How Churches Across America are Preparing for a Christmas that Falls On a Sunday


Christmas Day falls on a Sunday this year, and most metro-area church leaders said their houses of worship will offer church services, though some activities may be streamlined.

“We won’t have Sunday school, but we will have worship,” said the Rev. Mark McAdow, senior pastor of First United Methodist Church of Oklahoma City.

“I think it’s a great day to worship the Lord on His celebrated birthday. I don’t think you can get any better than that.”

Nearly nine out of 10 Protestant senior pastors said their churches plan to hold services on Christmas Day, according to a recent survey from Nashville-based LifeWay Research, the research arm of the Southern Baptist Convention.

Leaders with the research group said that some megachurches may cancel worship when Christmas falls on a Sunday as they have in the past.

However, they said most churches see Christmastime as an important outreach opportunity to the community at large so worship on Sunday will continue as usual.

“Christmas is one of the busiest times of the year especially at churches, with many churches having extra Christmas Eve services and special programs,” said Scott McConnell, executive director of LifeWay Research. “If Christmas falls on Monday through Saturday, churches might be closed on Dec. 25 — but almost never on a Sunday.”

To view the full survey report, go to

Offering multiple holiday services

The metro-area churches that have chosen not to host worship services on Christmas Day are instead offering a slate of Christmas services in advance of the actual holiday.

These services begin this week, continuing on to Christmas Eve.

Leaders at multi-site Edmond-based Life.Church, unarguably the largest of the churches to forego Christmas Day services, said they are encouraging church members to spend Christmas Day with family.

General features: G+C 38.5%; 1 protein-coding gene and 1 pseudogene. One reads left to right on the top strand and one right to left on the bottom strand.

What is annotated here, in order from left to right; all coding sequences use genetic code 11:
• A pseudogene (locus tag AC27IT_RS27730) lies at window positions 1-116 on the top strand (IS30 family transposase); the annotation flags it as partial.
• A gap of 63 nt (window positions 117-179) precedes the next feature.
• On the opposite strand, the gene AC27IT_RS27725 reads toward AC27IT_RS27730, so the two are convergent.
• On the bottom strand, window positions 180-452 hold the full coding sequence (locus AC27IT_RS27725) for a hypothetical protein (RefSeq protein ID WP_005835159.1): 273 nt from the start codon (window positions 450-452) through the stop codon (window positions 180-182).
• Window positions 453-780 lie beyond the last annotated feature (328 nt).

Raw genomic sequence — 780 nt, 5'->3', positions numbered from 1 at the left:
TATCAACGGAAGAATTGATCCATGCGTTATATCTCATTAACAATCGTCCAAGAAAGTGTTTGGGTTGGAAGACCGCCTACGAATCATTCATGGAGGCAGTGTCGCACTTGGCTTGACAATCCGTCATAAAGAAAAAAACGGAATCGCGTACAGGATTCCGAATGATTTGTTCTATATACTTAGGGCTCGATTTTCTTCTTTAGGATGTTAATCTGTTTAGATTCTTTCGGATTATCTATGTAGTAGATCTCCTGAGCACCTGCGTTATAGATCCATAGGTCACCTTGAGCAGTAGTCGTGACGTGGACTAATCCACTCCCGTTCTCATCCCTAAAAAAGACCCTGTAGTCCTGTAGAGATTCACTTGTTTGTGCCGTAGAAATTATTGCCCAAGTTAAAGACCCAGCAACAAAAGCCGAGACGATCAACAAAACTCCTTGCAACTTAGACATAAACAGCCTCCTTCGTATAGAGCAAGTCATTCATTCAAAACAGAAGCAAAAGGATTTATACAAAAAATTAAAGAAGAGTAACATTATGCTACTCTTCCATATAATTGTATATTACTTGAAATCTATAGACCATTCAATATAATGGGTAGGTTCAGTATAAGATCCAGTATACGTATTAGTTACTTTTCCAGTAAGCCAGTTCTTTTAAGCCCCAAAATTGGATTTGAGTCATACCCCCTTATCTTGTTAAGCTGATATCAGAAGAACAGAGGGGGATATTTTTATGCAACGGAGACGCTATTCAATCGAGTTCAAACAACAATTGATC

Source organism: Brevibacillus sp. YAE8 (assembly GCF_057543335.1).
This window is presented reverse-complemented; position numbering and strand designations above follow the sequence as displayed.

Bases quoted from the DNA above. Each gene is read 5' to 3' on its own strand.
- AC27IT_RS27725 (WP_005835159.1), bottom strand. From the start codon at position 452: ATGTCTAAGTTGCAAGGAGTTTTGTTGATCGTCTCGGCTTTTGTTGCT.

“Ever since Life.Church started more than 20 years ago, we’ve had a long-standing tradition of celebrating Christmas as a church with services all throughout the week leading up to and including Christmas Eve. On Christmas Day, we want our whole church to be able to celebrate at home with their families. It’s the tradition we’ve observed throughout our history as a church,” said Bobby Gruenewald, Life.Church’s innovation pastor.

He said the church is offering 186 services across its 26 locations in eight states (service times can be found at, and other options are available at Life.Church’s Church Online on Christmas Day, “so people in every time zone and all over the world can experience a Christmas service at”

Leaders at churches like North.Church and Norman’s shared similar sentiments.

“We want them to be able to spend time with their families celebrating the birth of Jesus and participating in all those other family traditions,” said Tiffanie Hicks, marketing coordinator at North.Church, which meets at two locations, 1601 W Memorial Road, and Guthrie Upper Elementary School, 702 N Crooks Drive in Guthrie.

Hicks said North.Church is offering individuals and families several options for observing the Christmas holiday with their church family, beginning with “Christmas at North.” She said the first of these identical holiday-themed worship experiences was offered on Dec. 16. Other services will be Saturday and Sunday.

Hicks said candlelight Christmas services will be Dec. 22-24 in Oklahoma City and Dec. 23 in Guthrie. She said these experiences will be similar to a traditional Christmas Eve service. The candlelight services are free, but Hicks said families are encouraged to go online ( to reserve tickets because the worship experiences have proved popular in the past., 3801 Journey Parkway in Norman, planned identical “Christmas Spectacular” services, with the first set for Friday and others set for Saturday and Sunday. Also, multiple Christmas Eve services are being offered Friday and Dec. 24.

As for Christmas Day, the Norman church’s senior pastor, the Rev. Clark Mitchell, said church leaders put together a worship experience to view online at their convenience. He said the setting for the worship experience is a living room, and he anticipates that many families will be viewing it from the comfort of their own living rooms.

“Christmas really is a day about Christ but a day about family, too,” Mitchell said.

Click here to continue reading…

SOURCE: Carla Hinton
The Oklahoman